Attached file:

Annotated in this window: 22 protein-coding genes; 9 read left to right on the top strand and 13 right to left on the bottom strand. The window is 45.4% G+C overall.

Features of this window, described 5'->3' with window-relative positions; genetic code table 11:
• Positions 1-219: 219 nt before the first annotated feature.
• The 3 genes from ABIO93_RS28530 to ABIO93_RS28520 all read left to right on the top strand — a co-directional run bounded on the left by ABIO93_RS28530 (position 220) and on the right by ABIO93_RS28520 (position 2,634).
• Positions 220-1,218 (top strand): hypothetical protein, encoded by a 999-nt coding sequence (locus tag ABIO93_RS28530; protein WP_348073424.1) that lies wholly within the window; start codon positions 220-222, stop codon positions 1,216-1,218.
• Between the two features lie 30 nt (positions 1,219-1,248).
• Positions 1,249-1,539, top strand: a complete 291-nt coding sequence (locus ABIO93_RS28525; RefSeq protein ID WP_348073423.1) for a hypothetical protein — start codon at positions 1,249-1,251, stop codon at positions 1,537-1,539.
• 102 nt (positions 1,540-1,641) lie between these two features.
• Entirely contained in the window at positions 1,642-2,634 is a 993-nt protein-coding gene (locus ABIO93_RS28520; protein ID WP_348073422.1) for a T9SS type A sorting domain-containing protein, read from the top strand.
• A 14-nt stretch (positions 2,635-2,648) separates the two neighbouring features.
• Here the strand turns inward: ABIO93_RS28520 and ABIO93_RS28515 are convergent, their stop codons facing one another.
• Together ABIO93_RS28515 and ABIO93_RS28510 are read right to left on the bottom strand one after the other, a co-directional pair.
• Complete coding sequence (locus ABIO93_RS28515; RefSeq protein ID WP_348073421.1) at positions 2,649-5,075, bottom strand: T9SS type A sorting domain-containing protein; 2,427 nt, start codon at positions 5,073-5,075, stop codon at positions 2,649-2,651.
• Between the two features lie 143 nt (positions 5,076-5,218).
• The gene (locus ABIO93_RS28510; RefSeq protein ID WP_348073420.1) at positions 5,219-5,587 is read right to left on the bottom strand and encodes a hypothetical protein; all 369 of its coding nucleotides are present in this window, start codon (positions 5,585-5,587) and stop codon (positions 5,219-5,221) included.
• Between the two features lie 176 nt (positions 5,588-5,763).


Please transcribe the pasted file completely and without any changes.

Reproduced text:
Annotated in this window: 22 protein-coding genes; 9 read left to right on the top strand and 13 right to left on the bottom strand. The window is 45.4% G+C overall.

Features of this window, described 5'->3' with window-relative positions; genetic code table 11:
• Positions 1-219: 219 nt before the first annotated feature.
• The 3 genes from ABIO93_RS28530 to ABIO93_RS28520 all read left to right on the top strand — a co-directional run bounded on the left by ABIO93_RS28530 (position 220) and on the right by ABIO93_RS28520 (position 2,634).
• Positions 220-1,218 (top strand): hypothetical protein, encoded by a 999-nt coding sequence (locus tag ABIO93_RS28530; protein WP_348073424.1) that lies wholly within the window; start codon positions 220-222, stop codon positions 1,216-1,218.
• Between the two features lie 30 nt (positions 1,219-1,248).
• Positions 1,249-1,539, top strand: a complete 291-nt coding sequence (locus ABIO93_RS28525; RefSeq protein ID WP_348073423.1) for a hypothetical protein — start codon at positions 1,249-1,251, stop codon at positions 1,537-1,539.
• 102 nt (positions 1,540-1,641) lie between these two features.
• Entirely contained in the window at positions 1,642-2,634 is a 993-nt protein-coding gene (locus ABIO93_RS28520; protein ID WP_348073422.1) for a T9SS type A sorting domain-containing protein, read from the top strand.
• A 14-nt stretch (positions 2,635-2,648) separates the two neighbouring features.
• Here the strand turns inward: ABIO93_RS28520 and ABIO93_RS28515 are convergent, their stop codons facing one another.
• Together ABIO93_RS28515 and ABIO93_RS28510 are read right to left on the bottom strand one after the other, a co-directional pair.
• Complete coding sequence (locus ABIO93_RS28515; RefSeq protein ID WP_348073421.1) at positions 2,649-5,075, bottom strand: T9SS type A sorting domain-containing protein; 2,427 nt, start codon at positions 5,073-5,075, stop codon at positions 2,649-2,651.
• Between the two features lie 143 nt (positions 5,076-5,218).
• The gene (locus ABIO93_RS28510; RefSeq protein ID WP_348073420.1) at positions 5,219-5,587 is read right to left on the bottom strand and encodes a hypothetical protein; all 369 of its coding nucleotides are present in this window, start codon (positions 5,585-5,587) and stop codon (positions 5,219-5,221) included.
• Between the two features lie 176 nt (positions 5,588-5,763).